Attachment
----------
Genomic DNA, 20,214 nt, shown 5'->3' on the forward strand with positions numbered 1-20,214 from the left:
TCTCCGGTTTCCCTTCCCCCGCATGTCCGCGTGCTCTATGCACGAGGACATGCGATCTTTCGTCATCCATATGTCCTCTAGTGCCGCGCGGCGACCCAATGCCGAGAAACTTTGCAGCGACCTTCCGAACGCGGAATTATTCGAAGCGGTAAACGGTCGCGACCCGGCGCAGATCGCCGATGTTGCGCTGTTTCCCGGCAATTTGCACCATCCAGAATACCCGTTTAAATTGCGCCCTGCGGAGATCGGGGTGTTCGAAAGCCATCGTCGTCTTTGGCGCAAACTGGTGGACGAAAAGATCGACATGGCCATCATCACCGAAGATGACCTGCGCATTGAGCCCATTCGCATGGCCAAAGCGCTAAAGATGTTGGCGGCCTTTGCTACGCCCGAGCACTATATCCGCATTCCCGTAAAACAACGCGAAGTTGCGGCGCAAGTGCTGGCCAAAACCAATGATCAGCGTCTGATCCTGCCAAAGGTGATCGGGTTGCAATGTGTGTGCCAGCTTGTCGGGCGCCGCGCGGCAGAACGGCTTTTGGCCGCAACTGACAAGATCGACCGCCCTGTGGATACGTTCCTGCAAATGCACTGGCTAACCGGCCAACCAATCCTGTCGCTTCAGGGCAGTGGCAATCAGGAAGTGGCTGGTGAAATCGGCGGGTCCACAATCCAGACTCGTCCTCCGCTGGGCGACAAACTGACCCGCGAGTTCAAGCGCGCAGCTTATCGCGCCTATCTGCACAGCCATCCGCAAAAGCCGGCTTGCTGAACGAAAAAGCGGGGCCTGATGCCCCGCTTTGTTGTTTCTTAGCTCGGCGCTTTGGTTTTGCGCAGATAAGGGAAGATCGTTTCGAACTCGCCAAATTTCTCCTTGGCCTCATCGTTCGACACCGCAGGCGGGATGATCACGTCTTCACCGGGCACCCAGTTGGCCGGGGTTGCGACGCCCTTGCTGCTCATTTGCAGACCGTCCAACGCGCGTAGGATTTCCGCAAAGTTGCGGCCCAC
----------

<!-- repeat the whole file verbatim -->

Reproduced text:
Genomic DNA, 20,214 nt, shown 5'->3' on the forward strand with positions numbered 1-20,214 from the left:
TCTCCGGTTTCCCTTCCCCCGCATGTCCGCGTGCTCTATGCACGAGGACATGCGATCTTTCGTCATCCATATGTCCTCTAGTGCCGCGCGGCGACCCAATGCCGAGAAACTTTGCAGCGACCTTCCGAACGCGGAATTATTCGAAGCGGTAAACGGTCGCGACCCGGCGCAGATCGCCGATGTTGCGCTGTTTCCCGGCAATTTGCACCATCCAGAATACCCGTTTAAATTGCGCCCTGCGGAGATCGGGGTGTTCGAAAGCCATCGTCGTCTTTGGCGCAAACTGGTGGACGAAAAGATCGACATGGCCATCATCACCGAAGATGACCTGCGCATTGAGCCCATTCGCATGGCCAAAGCGCTAAAGATGTTGGCGGCCTTTGCTACGCCCGAGCACTATATCCGCATTCCCGTAAAACAACGCGAAGTTGCGGCGCAAGTGCTGGCCAAAACCAATGATCAGCGTCTGATCCTGCCAAAGGTGATCGGGTTGCAATGTGTGTGCCAGCTTGTCGGGCGCCGCGCGGCAGAACGGCTTTTGGCCGCAACTGACAAGATCGACCGCCCTGTGGATACGTTCCTGCAAATGCACTGGCTAACCGGCCAACCAATCCTGTCGCTTCAGGGCAGTGGCAATCAGGAAGTGGCTGGTGAAATCGGCGGGTCCACAATCCAGACTCGTCCTCCGCTGGGCGACAAACTGACCCGCGAGTTCAAGCGCGCAGCTTATCGCGCCTATCTGCACAGCCATCCGCAAAAGCCGGCTTGCTGAACGAAAAAGCGGGGCCTGATGCCCCGCTTTGTTGTTTCTTAGCTCGGCGCTTTGGTTTTGCGCAGATAAGGGAAGATCGTTTCGAACTCGCCAAATTTCTCCTTGGCCTCATCGTTCGACACCGCAGGCGGGATGATCACGTCTTCACCGGGCACCCAGTTGGCCGGGGTTGCGACGCCCTTGCTGCTCATTTGCAGACCGTCCAACGCGCGTAGGATTTCCGCAAAGTTGCGGCCCAC